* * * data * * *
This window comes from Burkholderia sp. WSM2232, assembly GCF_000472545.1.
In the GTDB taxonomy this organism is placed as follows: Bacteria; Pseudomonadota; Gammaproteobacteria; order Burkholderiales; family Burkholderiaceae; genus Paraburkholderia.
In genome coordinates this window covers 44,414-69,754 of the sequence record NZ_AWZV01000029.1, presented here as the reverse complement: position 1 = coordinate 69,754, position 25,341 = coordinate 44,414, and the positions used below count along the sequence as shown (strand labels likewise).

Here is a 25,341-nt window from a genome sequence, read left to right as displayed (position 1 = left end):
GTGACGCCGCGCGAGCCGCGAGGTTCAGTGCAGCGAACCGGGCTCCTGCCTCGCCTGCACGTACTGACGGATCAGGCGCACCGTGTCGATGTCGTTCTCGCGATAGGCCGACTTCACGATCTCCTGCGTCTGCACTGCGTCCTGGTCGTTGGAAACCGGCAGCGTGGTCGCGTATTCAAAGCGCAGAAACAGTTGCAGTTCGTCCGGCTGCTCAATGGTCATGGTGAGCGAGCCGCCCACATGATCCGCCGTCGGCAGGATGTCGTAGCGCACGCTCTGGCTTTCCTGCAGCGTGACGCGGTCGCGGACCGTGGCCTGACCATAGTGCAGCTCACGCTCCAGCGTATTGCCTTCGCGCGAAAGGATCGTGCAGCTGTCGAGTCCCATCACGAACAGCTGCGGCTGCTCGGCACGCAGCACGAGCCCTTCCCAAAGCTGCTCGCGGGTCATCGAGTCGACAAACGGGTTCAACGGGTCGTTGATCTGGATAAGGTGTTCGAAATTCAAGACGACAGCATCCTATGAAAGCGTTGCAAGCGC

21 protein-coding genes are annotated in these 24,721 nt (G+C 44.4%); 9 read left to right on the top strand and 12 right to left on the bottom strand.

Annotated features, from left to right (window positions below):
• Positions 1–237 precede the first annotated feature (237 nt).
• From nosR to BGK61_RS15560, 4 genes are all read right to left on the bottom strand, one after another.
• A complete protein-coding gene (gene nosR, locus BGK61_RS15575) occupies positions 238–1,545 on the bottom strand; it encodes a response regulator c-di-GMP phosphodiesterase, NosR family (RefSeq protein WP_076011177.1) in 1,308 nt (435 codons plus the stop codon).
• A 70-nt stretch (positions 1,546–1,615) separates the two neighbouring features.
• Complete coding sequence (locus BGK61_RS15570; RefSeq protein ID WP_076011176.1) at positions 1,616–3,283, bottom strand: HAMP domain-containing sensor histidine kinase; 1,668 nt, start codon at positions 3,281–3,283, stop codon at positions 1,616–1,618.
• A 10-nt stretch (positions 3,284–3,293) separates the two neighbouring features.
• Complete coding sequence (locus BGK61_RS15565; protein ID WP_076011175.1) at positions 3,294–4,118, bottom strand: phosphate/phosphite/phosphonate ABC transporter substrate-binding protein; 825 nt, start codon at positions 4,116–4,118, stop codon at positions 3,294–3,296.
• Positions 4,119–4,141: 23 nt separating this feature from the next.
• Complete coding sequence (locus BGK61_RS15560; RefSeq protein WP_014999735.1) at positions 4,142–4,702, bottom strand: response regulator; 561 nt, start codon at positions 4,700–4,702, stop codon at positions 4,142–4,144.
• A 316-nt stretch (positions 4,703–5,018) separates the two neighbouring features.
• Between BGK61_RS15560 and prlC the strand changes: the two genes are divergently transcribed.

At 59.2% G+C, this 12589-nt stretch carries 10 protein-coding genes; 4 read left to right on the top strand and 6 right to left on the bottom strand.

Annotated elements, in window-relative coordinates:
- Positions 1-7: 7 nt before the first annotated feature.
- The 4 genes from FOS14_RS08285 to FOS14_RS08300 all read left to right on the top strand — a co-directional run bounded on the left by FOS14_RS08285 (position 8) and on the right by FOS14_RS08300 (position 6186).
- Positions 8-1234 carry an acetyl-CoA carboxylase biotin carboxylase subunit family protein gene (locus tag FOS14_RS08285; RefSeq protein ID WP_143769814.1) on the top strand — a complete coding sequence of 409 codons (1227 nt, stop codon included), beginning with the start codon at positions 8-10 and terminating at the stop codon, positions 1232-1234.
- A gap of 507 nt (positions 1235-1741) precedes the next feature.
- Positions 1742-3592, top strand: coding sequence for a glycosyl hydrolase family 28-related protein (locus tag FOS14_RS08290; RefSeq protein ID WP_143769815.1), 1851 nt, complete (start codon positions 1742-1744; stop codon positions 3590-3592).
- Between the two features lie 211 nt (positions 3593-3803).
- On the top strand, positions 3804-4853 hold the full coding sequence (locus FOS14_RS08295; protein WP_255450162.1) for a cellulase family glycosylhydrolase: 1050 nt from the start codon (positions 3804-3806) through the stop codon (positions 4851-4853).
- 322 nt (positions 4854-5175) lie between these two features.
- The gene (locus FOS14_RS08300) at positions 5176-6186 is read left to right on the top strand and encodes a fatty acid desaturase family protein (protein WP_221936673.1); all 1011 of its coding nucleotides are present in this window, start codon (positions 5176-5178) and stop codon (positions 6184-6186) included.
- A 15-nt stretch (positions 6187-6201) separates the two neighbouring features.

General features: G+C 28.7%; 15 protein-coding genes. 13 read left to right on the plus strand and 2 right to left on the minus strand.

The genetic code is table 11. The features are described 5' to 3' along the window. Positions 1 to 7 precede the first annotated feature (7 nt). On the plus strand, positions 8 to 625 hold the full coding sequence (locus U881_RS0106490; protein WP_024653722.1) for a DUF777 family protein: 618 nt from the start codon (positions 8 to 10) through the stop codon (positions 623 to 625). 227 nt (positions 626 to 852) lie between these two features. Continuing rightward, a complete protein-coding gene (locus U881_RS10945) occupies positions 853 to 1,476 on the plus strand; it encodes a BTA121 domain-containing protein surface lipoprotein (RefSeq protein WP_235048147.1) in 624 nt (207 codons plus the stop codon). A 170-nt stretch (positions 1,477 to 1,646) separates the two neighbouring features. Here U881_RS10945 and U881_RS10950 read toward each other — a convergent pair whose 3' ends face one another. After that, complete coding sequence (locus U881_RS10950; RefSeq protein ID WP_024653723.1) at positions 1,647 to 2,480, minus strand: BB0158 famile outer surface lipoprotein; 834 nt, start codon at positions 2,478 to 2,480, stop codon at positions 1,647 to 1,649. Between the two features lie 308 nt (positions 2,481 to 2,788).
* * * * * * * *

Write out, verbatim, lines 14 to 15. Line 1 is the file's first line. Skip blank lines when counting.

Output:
• Complete coding sequence (locus BGK61_RS15565; protein ID WP_076011175.1) at positions 3,294–4,118, bottom strand: phosphate/phosphite/phosphonate ABC transporter substrate-binding protein; 825 nt, start codon at positions 4,116–4,118, stop codon at positions 3,294–3,296.
• Positions 4,119–4,141: 23 nt separating this feature from the next.